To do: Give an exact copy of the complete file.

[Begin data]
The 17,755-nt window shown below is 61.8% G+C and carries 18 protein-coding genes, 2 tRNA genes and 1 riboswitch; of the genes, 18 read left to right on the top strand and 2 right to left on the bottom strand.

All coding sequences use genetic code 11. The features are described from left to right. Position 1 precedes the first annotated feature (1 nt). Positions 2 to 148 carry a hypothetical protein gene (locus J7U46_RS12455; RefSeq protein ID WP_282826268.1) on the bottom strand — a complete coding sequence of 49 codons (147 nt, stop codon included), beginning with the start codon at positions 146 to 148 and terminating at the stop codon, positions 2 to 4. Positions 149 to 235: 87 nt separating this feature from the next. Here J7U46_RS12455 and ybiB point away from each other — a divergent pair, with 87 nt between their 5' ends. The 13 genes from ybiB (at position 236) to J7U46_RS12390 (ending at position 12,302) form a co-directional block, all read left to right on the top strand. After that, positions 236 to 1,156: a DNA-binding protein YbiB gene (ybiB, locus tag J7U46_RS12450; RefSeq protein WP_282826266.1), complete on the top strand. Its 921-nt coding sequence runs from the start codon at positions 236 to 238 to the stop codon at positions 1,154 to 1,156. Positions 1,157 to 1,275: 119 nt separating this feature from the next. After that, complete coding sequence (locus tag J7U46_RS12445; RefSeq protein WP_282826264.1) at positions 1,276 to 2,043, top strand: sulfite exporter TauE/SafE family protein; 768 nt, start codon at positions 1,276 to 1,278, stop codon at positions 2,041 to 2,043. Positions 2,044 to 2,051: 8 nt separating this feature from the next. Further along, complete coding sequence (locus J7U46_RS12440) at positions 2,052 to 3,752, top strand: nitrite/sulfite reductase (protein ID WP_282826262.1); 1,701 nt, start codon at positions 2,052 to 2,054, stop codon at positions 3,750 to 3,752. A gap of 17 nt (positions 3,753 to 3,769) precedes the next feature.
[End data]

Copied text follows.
The 17,755-nt window shown below is 61.8% G+C and carries 18 protein-coding genes, 2 tRNA genes and 1 riboswitch; of the genes, 18 read left to right on the top strand and 2 right to left on the bottom strand.

All coding sequences use genetic code 11. The features are described from left to right. Position 1 precedes the first annotated feature (1 nt). Positions 2 to 148 carry a hypothetical protein gene (locus J7U46_RS12455; RefSeq protein ID WP_282826268.1) on the bottom strand — a complete coding sequence of 49 codons (147 nt, stop codon included), beginning with the start codon at positions 146 to 148 and terminating at the stop codon, positions 2 to 4. Positions 149 to 235: 87 nt separating this feature from the next. Here J7U46_RS12455 and ybiB point away from each other — a divergent pair, with 87 nt between their 5' ends. The 13 genes from ybiB (at position 236) to J7U46_RS12390 (ending at position 12,302) form a co-directional block, all read left to right on the top strand. After that, positions 236 to 1,156: a DNA-binding protein YbiB gene (ybiB, locus tag J7U46_RS12450; RefSeq protein WP_282826266.1), complete on the top strand. Its 921-nt coding sequence runs from the start codon at positions 236 to 238 to the stop codon at positions 1,154 to 1,156. Positions 1,157 to 1,275: 119 nt separating this feature from the next. After that, complete coding sequence (locus tag J7U46_RS12445; RefSeq protein WP_282826264.1) at positions 1,276 to 2,043, top strand: sulfite exporter TauE/SafE family protein; 768 nt, start codon at positions 1,276 to 1,278, stop codon at positions 2,041 to 2,043. Positions 2,044 to 2,051: 8 nt separating this feature from the next. Further along, complete coding sequence (locus J7U46_RS12440) at positions 2,052 to 3,752, top strand: nitrite/sulfite reductase (protein ID WP_282826262.1); 1,701 nt, start codon at positions 2,052 to 2,054, stop codon at positions 3,750 to 3,752. A gap of 17 nt (positions 3,753 to 3,769) precedes the next feature.